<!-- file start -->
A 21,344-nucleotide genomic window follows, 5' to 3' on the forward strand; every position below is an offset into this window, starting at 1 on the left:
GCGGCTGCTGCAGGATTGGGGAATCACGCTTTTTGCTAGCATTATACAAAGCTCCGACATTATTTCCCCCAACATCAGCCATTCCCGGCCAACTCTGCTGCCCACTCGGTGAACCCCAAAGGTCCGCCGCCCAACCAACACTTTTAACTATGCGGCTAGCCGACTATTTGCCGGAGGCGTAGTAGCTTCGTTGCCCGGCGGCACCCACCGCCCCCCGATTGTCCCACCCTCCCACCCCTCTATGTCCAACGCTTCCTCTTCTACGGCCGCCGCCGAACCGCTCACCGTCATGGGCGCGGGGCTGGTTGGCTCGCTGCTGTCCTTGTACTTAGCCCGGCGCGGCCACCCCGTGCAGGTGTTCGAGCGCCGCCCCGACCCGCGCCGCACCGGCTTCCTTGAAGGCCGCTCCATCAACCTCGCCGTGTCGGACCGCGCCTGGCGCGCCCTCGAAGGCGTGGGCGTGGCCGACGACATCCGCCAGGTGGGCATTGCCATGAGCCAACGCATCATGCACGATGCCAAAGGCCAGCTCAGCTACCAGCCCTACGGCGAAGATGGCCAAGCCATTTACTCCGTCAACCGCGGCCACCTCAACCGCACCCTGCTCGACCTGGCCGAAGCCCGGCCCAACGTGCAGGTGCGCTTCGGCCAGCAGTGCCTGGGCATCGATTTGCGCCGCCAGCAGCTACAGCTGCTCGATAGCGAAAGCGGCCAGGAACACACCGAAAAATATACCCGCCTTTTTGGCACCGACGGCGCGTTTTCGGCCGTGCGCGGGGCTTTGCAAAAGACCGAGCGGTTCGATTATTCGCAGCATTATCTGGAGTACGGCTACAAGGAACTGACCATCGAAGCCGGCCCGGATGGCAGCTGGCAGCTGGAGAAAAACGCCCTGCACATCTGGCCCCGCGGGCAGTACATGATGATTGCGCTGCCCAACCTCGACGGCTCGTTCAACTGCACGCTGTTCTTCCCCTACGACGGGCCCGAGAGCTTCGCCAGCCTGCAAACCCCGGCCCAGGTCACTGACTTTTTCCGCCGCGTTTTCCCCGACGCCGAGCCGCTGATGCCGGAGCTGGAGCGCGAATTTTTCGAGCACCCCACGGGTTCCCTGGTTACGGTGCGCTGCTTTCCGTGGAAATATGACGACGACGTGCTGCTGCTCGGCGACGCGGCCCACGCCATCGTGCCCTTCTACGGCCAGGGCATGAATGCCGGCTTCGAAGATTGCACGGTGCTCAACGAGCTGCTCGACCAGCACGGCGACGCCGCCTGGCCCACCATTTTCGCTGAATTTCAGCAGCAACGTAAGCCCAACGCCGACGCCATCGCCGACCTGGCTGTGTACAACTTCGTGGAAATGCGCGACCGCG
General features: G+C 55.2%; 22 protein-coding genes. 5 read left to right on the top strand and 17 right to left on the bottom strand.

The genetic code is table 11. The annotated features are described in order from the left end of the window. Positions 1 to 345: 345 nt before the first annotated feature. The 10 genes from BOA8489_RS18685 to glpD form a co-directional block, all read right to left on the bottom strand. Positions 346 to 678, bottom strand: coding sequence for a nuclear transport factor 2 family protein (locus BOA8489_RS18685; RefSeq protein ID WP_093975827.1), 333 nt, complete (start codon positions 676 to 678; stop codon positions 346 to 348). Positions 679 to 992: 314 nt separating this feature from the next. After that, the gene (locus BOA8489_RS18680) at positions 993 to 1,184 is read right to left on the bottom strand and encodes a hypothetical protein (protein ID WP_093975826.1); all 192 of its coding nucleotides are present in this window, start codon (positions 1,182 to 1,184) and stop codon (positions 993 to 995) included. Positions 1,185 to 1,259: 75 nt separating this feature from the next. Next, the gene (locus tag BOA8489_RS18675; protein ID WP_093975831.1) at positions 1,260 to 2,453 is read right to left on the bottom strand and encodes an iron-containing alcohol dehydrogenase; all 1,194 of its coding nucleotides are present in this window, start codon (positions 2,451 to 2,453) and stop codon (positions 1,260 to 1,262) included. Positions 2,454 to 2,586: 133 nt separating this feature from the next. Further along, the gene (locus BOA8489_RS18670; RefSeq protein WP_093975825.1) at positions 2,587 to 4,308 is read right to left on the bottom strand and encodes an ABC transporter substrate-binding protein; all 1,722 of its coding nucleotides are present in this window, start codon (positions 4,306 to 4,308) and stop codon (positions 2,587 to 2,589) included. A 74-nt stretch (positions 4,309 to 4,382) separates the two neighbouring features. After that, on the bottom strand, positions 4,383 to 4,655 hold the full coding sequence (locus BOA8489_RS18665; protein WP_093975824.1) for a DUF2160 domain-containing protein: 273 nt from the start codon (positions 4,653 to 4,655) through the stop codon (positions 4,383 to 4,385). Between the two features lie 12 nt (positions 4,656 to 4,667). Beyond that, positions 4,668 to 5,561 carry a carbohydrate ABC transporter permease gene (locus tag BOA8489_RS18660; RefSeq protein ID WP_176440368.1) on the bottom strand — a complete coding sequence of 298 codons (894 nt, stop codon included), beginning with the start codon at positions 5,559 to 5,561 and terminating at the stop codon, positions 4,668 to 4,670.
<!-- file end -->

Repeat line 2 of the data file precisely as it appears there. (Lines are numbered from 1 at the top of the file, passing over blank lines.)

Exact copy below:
GCGGCTGCTGCAGGATTGGGGAATCACGCTTTTTGCTAGCATTATACAAAGCTCCGACATTATTTCCCCCAACATCAGCCATTCCCGGCCAACTCTGCTGCCCACTCGGTGAACCCCAAAGGTCCGCCGCCCAACCAACACTTTTAACTATGCGGCTAGCCGACTATTTGCCGGAGGCGTAGTAGCTTCGTTGCCCGGCGGCACCCACCGCCCCCCGATTGTCCCACCCTCCCACCCCTCTATGTCCAACGCTTCCTCTTCTACGGCCGCCGCCGAACCGCTCACCGTCATGGGCGCGGGGCTGGTTGGCTCGCTGCTGTCCTTGTACTTAGCCCGGCGCGGCCACCCCGTGCAGGTGTTCGAGCGCCGCCCCGACCCGCGCCGCACCGGCTTCCTTGAAGGCCGCTCCATCAACCTCGCCGTGTCGGACCGCGCCTGGCGCGCCCTCGAAGGCGTGGGCGTGGCCGACGACATCCGCCAGGTGGGCATTGCCATGAGCCAACGCATCATGCACGATGCCAAAGGCCAGCTCAGCTACCAGCCCTACGGCGAAGATGGCCAAGCCATTTACTCCGTCAACCGCGGCCACCTCAACCGCACCCTGCTCGACCTGGCCGAAGCCCGGCCCAACGTGCAGGTGCGCTTCGGCCAGCAGTGCCTGGGCATCGATTTGCGCCGCCAGCAGCTACAGCTGCTCGATAGCGAAAGCGGCCAGGAACACACCGAAAAATATACCCGCCTTTTTGGCACCGACGGCGCGTTTTCGGCCGTGCGCGGGGCTTTGCAAAAGACCGAGCGGTTCGATTATTCGCAGCATTATCTGGAGTACGGCTACAAGGAACTGACCATCGAAGCCGGCCCGGATGGCAGCTGGCAGCTGGAGAAAAACGCCCTGCACATCTGGCCCCGCGGGCAGTACATGATGATTGCGCTGCCCAACCTCGACGGCTCGTTCAACTGCACGCTGTTCTTCCCCTACGACGGGCCCGAGAGCTTCGCCAGCCTGCAAACCCCGGCCCAGGTCACTGACTTTTTCCGCCGCGTTTTCCCCGACGCCGAGCCGCTGATGCCGGAGCTGGAGCGCGAATTTTTCGAGCACCCCACGGGTTCCCTGGTTACGGTGCGCTGCTTTCCGTGGAAATATGACGACGACGTGCTGCTGCTCGGCGACGCGGCCCACGCCATCGTGCCCTTCTACGGCCAGGGCATGAATGCCGGCTTCGAAGATTGCACGGTGCTCAACGAGCTGCTCGACCAGCACGGCGACGCCGCCTGGCCCACCATTTTCGCTGAATTTCAGCAGCAACGTAAGCCCAACGCCGACGCCATCGCCGACCTGGCTGTGTACAACTTCGTGGAAATGCGCGACCGCG